“I don’t do parades.”
“There’ll be enough people without me.”
“I love Israel, but don’t like the current government.”
“Doesn’t it always rain?”

If any of these are reasons you haven’t recently attended the Celebrate Israel Parade, this is the moment to put all that aside and join us. On Sunday, June 2, we’re asking every Jewish New Yorker, together with our friends and neighbors, to be a marcher or spectator. To show up.

Why this year?

Because of the Tree of Life massacre in Pittsburgh. The shooting at the Chabad synagogue in Poway. The anti-Semitism that now frequently masquerades as anti-Zionism. The anti-Semitic tropes being touted by the far right and far left, and sometimes even the mainstream media. The swastikas now regularly appearing on Jewish buildings in our neighborhoods. The news out of Germany last week that an official tasked with fighting anti-Semitism advised Jews to avoid wearing kippot in certain areas, fearing for their safety.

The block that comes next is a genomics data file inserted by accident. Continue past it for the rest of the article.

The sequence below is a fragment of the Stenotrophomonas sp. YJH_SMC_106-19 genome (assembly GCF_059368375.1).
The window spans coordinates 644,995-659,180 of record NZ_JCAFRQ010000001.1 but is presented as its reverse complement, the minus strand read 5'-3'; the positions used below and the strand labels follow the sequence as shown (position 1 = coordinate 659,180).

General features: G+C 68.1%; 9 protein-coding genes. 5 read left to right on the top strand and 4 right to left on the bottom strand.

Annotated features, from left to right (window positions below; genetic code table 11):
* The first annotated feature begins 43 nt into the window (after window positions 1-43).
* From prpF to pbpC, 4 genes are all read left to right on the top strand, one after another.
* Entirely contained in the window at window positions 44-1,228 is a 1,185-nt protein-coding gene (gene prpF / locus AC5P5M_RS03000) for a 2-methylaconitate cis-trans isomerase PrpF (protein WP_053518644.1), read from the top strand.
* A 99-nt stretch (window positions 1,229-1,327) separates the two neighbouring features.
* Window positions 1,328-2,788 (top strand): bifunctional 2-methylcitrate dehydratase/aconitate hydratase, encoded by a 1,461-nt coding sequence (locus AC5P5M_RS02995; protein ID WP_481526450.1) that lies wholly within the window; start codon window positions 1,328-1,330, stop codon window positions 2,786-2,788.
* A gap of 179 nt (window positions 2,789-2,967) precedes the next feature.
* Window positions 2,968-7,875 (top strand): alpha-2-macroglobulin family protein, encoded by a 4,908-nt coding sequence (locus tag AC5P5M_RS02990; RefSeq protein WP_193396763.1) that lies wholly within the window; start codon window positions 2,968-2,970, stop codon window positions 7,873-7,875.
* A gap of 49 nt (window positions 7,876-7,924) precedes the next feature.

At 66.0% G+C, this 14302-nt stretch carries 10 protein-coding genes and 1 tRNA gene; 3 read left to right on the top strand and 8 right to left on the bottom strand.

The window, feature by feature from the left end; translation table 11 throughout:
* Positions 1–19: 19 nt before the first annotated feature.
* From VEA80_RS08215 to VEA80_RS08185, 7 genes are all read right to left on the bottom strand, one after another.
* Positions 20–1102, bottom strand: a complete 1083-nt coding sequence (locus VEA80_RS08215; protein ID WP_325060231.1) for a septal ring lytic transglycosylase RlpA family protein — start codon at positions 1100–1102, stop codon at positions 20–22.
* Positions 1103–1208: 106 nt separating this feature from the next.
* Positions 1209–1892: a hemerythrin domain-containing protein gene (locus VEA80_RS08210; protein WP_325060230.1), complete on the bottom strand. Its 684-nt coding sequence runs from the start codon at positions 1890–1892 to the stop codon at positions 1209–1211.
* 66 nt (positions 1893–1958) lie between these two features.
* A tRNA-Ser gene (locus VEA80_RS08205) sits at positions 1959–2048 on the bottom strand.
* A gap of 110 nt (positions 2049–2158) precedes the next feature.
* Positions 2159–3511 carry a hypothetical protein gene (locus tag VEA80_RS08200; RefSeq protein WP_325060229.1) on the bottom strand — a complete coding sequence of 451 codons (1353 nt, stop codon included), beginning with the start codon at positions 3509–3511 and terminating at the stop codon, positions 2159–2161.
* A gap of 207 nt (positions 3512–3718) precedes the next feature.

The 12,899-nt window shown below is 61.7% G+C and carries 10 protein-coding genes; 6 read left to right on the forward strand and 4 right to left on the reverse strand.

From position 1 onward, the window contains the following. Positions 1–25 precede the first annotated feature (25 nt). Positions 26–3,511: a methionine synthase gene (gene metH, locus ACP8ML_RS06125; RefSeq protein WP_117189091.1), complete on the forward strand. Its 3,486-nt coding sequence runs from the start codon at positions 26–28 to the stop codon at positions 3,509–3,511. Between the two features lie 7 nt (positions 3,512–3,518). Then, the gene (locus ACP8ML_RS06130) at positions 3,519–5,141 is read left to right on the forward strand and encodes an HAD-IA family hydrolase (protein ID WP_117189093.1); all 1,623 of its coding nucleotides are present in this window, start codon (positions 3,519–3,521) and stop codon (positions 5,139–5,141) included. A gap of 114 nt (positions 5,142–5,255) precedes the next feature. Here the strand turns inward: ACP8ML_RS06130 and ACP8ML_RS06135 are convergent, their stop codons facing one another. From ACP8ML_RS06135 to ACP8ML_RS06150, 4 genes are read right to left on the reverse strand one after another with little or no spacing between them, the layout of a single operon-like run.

Watching all this unfold, we can react in two ways. We can lie low, retreat, believing we’re safer if we aren’t seen or heard. OR, we can come out in force — every one of us — proudly Jewish, enthusiastically pro-Israel, showing the world who we are and what we stand for.

I vote for showing up.

Every year, with support from UJA, our partner the Jewish Community Relations Council organizes the parade, the largest pro-Israel gathering in the world. Rain or shine, tens of thousands of participants from schools, synagogues, Hillels, and other groups march along Fifth Avenue, representing the Jewish community in all its diversity.

That same diversity also means that while we share a love for Israel, we may have vastly differing opinions about a particular political leader or governmental action (as is also true in the United States). That’s why the parade has always risen above politics, never endorsing any politician or policy. It’s always been about proudly supporting Israel’s right to exist as our national Jewish homeland.

And, today, with anti-Semitism growing all around us, lining Fifth Avenue to embrace what Israel represents takes on new and even more profound meaning.

So, pack an umbrella. And just show up.

Shabbat shalom,
Eric

P.S. You can register here to join UJA’s contingent; we’d love to have you. We’ll be gathering at 53rd Street between 5th and 6th avenues, from 12:00 pm to 12:30 pm.